Differing impacts of two major plant invaders on urban plant-dwelling spiders (Araneae) during flowering season.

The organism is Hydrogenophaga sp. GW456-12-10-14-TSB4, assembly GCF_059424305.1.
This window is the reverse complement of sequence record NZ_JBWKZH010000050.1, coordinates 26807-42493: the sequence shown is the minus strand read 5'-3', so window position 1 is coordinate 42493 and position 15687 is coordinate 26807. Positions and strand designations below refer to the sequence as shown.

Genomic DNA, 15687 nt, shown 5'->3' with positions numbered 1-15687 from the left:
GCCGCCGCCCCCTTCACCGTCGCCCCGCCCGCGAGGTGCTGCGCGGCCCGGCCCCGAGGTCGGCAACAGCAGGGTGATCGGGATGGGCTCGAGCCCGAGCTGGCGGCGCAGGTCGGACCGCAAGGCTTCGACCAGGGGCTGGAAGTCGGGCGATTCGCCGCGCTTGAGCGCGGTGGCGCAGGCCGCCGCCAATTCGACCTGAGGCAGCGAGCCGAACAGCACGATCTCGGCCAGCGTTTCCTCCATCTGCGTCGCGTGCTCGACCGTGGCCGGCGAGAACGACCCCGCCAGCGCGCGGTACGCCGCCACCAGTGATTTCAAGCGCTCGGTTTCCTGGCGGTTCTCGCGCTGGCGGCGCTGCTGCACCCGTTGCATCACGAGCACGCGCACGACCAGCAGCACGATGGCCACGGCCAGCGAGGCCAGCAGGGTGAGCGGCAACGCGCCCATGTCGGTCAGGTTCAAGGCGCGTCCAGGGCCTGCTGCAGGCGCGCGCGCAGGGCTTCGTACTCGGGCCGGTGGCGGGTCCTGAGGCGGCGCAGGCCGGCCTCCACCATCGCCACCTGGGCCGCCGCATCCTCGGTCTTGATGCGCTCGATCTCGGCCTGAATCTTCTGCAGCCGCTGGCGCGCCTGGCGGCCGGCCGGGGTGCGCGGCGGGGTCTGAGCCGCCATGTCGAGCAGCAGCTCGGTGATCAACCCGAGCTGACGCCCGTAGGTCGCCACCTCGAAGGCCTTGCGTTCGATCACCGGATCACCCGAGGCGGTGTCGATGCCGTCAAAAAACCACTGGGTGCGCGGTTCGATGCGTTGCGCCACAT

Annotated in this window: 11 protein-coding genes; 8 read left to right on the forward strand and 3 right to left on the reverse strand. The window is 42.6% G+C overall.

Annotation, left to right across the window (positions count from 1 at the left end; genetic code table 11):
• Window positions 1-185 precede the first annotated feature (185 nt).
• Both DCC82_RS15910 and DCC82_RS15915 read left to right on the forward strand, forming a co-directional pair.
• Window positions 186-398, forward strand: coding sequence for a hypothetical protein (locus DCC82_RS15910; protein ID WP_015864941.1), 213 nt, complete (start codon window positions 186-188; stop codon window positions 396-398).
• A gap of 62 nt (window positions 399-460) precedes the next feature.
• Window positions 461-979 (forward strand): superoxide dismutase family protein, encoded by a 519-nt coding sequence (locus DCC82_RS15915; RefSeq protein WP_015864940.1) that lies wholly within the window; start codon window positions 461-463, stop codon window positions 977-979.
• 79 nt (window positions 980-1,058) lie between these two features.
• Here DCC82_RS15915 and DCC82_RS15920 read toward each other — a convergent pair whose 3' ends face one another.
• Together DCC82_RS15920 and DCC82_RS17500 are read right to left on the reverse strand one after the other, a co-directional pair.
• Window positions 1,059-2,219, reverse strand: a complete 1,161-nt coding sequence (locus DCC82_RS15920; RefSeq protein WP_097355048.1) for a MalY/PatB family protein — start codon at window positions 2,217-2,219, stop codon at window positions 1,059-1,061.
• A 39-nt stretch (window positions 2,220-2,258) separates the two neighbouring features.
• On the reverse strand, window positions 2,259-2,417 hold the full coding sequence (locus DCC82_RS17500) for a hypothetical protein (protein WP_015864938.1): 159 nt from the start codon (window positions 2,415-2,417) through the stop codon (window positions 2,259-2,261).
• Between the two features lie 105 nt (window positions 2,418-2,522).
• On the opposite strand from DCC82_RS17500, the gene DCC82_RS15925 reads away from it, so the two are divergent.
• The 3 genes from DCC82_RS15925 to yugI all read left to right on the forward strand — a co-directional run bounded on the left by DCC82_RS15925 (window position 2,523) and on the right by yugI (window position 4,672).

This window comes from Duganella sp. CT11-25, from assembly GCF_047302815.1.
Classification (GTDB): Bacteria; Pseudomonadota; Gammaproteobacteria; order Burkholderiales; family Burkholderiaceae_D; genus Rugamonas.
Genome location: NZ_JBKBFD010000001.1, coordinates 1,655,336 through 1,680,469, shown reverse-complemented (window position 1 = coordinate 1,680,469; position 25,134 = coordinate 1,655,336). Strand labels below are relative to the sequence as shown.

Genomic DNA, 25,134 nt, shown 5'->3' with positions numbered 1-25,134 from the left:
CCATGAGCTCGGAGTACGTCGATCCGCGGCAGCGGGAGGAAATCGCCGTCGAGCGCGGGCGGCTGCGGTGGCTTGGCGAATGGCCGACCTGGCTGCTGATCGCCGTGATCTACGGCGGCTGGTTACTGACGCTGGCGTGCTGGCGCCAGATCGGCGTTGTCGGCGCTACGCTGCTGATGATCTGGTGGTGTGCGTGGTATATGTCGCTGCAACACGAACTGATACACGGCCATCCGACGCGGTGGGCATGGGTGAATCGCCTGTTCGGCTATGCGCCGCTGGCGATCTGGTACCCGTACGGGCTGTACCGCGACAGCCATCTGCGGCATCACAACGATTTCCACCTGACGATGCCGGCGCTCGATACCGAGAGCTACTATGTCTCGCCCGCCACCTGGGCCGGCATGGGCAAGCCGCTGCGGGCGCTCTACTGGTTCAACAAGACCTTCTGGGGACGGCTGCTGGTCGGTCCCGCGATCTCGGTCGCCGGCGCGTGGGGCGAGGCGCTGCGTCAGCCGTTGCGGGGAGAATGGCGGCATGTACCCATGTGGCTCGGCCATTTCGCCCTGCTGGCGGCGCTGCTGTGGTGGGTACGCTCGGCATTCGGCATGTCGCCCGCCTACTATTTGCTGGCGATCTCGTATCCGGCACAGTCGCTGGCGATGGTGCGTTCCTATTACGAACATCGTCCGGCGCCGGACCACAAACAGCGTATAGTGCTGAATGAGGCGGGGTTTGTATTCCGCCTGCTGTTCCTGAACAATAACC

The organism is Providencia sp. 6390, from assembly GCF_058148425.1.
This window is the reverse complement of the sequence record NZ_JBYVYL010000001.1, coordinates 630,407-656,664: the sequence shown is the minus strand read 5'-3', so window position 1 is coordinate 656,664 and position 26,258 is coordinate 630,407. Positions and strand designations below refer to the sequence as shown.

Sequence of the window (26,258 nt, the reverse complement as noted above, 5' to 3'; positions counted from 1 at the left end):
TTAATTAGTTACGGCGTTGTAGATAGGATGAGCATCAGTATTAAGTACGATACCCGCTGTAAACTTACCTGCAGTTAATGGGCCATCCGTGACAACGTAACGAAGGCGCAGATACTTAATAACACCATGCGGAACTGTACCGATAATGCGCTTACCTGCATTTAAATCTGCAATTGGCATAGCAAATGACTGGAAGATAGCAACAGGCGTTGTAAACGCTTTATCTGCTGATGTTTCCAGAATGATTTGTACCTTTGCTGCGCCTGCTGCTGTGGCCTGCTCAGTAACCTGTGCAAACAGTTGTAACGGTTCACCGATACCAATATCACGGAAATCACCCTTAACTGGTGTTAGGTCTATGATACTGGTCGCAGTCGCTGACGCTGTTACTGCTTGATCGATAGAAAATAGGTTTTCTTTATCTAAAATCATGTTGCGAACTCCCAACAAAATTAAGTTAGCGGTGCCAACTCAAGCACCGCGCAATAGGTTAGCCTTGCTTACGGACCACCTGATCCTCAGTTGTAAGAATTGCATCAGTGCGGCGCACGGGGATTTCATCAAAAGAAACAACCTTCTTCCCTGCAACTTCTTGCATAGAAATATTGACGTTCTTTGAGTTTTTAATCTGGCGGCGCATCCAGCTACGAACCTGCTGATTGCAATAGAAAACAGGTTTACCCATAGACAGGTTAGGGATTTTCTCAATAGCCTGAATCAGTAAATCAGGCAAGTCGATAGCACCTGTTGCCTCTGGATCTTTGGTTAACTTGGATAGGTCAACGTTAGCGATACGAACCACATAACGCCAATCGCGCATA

Plant invasions can have major impacts on ecosystems and influence global species diversity. In Central Europe, Himalayan balsam (Impatiens glandulifera) and American goldenrods (Solidago canadensis and S. gigantea) are important invaders often establishing dense and homogeneous stands, especially in urban and other disturbed habitats. We investigated their impacts on plant-dwelling spiders (abundance, family structure, guild structure) and potential spider prey items during flowering season within an urbanized landscape using a paired design comparing invaded and native reference vegetation plots. In general, flowering American goldenrods and Himalayan balsam had no significant impacts on the spider family composition. Invasion of American goldenrods further had no effect on total spider abundance and potential prey item abundance. In contrast, goldenrods showed a significantly increased crab spider (Thomisidae) abundance while being less inhabited by web builders. Himalayan balsam negatively influenced free hunters and running crab spider (Philodromidae) abundance, while we found no effects on other groups and total spider abundance. For Himalayan balsam, potential prey item abundance was higher than in native vegetation stands. Notwithstanding that our results only represent a snapshot of the system, they suggest that large-scale removal of urban goldenrod stands during flowering season might negatively influence local spider abundance, especially of crab spiders. Management efforts should therefore be accompanied by compensation measures to avoid disruptive effects on local plant-dwelling spider communities.